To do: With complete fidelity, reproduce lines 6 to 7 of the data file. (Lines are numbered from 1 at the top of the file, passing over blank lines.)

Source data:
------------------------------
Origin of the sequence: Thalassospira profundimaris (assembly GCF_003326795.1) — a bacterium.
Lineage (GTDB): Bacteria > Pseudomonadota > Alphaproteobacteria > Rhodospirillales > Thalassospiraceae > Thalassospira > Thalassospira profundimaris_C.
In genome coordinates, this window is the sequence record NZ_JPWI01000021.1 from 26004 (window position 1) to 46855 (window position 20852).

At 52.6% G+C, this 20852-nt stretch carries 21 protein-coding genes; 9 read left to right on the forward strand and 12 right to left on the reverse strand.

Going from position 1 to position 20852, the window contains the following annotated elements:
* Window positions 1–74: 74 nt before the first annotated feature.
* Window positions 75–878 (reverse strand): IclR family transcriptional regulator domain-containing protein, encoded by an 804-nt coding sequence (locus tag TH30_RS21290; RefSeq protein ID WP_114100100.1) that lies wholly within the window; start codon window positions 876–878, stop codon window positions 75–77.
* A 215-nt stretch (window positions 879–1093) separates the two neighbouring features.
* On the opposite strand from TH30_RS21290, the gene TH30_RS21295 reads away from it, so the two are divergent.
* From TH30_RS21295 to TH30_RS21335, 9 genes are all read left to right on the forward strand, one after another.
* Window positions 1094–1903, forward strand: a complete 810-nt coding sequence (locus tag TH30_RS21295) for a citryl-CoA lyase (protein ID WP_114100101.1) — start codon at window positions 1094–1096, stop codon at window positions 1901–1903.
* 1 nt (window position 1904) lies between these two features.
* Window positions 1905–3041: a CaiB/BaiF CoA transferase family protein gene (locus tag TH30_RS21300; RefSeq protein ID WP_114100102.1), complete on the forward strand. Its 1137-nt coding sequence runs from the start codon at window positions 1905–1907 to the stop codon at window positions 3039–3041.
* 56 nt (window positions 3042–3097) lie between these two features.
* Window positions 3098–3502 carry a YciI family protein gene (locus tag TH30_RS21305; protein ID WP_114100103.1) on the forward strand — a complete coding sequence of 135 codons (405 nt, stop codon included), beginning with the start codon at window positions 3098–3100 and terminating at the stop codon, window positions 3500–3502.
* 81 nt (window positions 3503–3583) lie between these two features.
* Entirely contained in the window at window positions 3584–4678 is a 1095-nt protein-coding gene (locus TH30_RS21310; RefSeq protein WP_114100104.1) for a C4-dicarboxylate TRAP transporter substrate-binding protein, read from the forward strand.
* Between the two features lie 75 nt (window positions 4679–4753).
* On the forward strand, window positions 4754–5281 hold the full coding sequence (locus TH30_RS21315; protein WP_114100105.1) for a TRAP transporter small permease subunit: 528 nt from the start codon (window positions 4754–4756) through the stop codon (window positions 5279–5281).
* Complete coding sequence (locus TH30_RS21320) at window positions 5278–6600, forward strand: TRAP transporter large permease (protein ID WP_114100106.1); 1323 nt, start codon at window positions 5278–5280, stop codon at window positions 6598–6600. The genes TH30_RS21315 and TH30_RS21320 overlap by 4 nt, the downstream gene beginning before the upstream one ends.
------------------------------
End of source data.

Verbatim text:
* Window positions 1–74: 74 nt before the first annotated feature.
* Window positions 75–878 (reverse strand): IclR family transcriptional regulator domain-containing protein, encoded by an 804-nt coding sequence (locus tag TH30_RS21290; RefSeq protein ID WP_114100100.1) that lies wholly within the window; start codon window positions 876–878, stop codon window positions 75–77.